Risk is one of those games that I still absolutely love. Sure, my friends have all grown up and scattered to the winds, but the memories of global domination still provide awesome “war” stories to remind one another of. As a big Risk fan, I own many versions and copies. I own the wonderful variants of Risk Godstorm and Risk 2210, both of which add cards and special units to make the game far more interesting. I also own the more recent release of Risk with its new Mission-based design (which I think is an incredible improvement to the classic game).
My favorite Risk story belongs to a category of stories about the game that every serious Risk fan has gone through. My friend Luke and I were playing in a Risk tournament for a class in highschool (don’t ask, I went to a strange school). We made it to the final round, and as we were pretty close, we decided to team up to rid ourselves of the competition. We kept the alliance subtle and under the table as best we could, so as to not alert the suspicions of the other players. As the game wore on, I had a decidedly strong card turn in coming up and I had amassed some strength in Europe in Africa. Luke had held North America most of the game, but he was notoriously unlucky with his dice rolls, so he hadn’t spread out much further. Although we still had an opponent with some decent strength left and another still hanging on by a thread, I saw my opportunity to strike. I turned in my cards, gathered all my armies, and instead of helping Luke in Asia, I dropped every single unit in Iceland. Ten minutes later and I had rolled over North America with minimal losses. An hour later I won.
Luke has never forgiven me for that betrayal, and I have never apologized. He let me be the best man at his wedding a few years later, so the game did not drive a permanent wedge between us. However, it did create a unique experience, a unique moment, a unique memory in much the way that sandbox MMOs do with their players. Sure, everyone has their epic story of how they had to pay a guy to drag their corpse out from the depths of an Everquest dungeon, but those stories still feel uniquely our own because they have such a specific context and created powerful memories.
I think it would be possible to build a Risk MMO around this principle. Forget the horrible Xbox Live Arcade version with cats and zombies or the Facebook port. Instead, let’s update the size and scope of the game tenfold.
While the original has 42 territories to fight for, how about a game with 4,200 territories per server. In keeping with the turn based nature of the game, a server could have a start time where 4,200 individuals sign up, receive their territory, and name their empire.
As a departure from the board game, everyone would move at the same time. Each server would have a specific time limit to manage your resources and input your moves. As an example, let’s say 12 hours. That should also give enough time for players to meet, greet, and plot, in server locked chatrooms and forums.
The premise is still the same as the very original Risk. However, instead of several territories, you begin the game with just one. Sure, the early rounds would see huge swathes of territories demolished, but as the pool narrows and alliances form, the game comes into its true form.
Instead of cards, we add basic resources and some special units. Specific territories could contain special resources, but instead of continent bonuses, the world will be randomly divided up among special resource hotzones. For example, imagine if controlling all of Africa gave you a huge bonus in diamond production, which let to more money to buy additional troops, technologies, or resource boosting buildings.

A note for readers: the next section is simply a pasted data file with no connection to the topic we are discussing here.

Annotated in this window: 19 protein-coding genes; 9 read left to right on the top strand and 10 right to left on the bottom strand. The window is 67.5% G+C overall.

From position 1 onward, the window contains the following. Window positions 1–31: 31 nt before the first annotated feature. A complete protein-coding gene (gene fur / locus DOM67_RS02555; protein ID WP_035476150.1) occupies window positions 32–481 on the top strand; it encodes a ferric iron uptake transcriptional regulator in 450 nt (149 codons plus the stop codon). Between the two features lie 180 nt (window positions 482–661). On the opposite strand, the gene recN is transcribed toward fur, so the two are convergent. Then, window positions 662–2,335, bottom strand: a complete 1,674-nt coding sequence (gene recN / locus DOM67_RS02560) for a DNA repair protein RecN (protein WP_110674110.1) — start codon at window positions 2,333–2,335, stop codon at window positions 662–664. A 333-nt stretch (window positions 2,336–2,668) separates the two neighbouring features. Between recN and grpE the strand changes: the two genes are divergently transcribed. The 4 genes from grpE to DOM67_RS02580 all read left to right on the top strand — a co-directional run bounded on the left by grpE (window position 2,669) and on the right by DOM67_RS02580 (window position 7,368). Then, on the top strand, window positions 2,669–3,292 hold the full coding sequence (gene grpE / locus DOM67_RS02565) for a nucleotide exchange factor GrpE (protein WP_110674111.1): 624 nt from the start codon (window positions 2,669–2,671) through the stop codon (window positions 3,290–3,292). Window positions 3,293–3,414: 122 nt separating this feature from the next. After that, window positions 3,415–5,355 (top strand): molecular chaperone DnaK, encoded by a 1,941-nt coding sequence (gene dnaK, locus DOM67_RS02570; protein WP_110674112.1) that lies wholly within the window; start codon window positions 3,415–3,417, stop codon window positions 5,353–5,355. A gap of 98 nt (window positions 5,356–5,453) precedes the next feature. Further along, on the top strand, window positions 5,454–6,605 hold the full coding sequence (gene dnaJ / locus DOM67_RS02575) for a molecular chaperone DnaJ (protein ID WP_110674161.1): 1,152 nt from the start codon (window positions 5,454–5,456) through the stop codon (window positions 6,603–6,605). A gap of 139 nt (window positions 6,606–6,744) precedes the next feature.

Resources add a dynamic new element to the Risk formula: trade. In a game this large, just duking it out for supremacy might quickly become stale as giant alliance blocks tenderly exchange weak blows without any forward movement. For these moments, trade would give players an alternative path of conquest.
As you conquer more territories, the game’s complexity and the strategy organically grow. In a way, this will mimic a typical MMORPG leveling curve, but without forcing you to grind out experience points. As your resources grow, your armies increase in power and number. And when the world condenses to a few super powers, every move becomes potentially riskier and riskier.
Finally, every videogame has to make money, and even our made-up dream games are no exception. I have two models in mind for a game like this:
First, I think this game could work as a free to play title with a store for cosmetic items, but I don’t think that alone is enough. In addition, I think it would be fair to allow players to only play on one server at a time (with each server taking several weeks to several months to finish) unless they pay a small fee to join additional servers. In a sense, it is following the Facebook model of social gaming but to a somewhat more natural and common sense point. As every move would take a long time to play out, this style MMO would function more akin to a social game where you play it on the side, daily, but not for very long.
Second, a microsubscription approach. While I don’t think this idea is as viable, I like the idea of charging everyone a relatively small amount of money per month to play the game. Unlike large AAA titles, a Risk MMO would not require the massive servers, customer service, or new content. As most of the game would be fairly limited visually, all you really need is a maintenance team to keep it all running. As such, I believe $2.50 to $5.00 dollars a month would be fair.
All in all, I think a pseudo-social gaming, F2P version of Risk could function very well as a MMO. It definitely would have a massive amount of players, the game leads to a natural progression path to reflect RPG elements, and the game would be open enough for those classic sandbox moments.
How would you do it?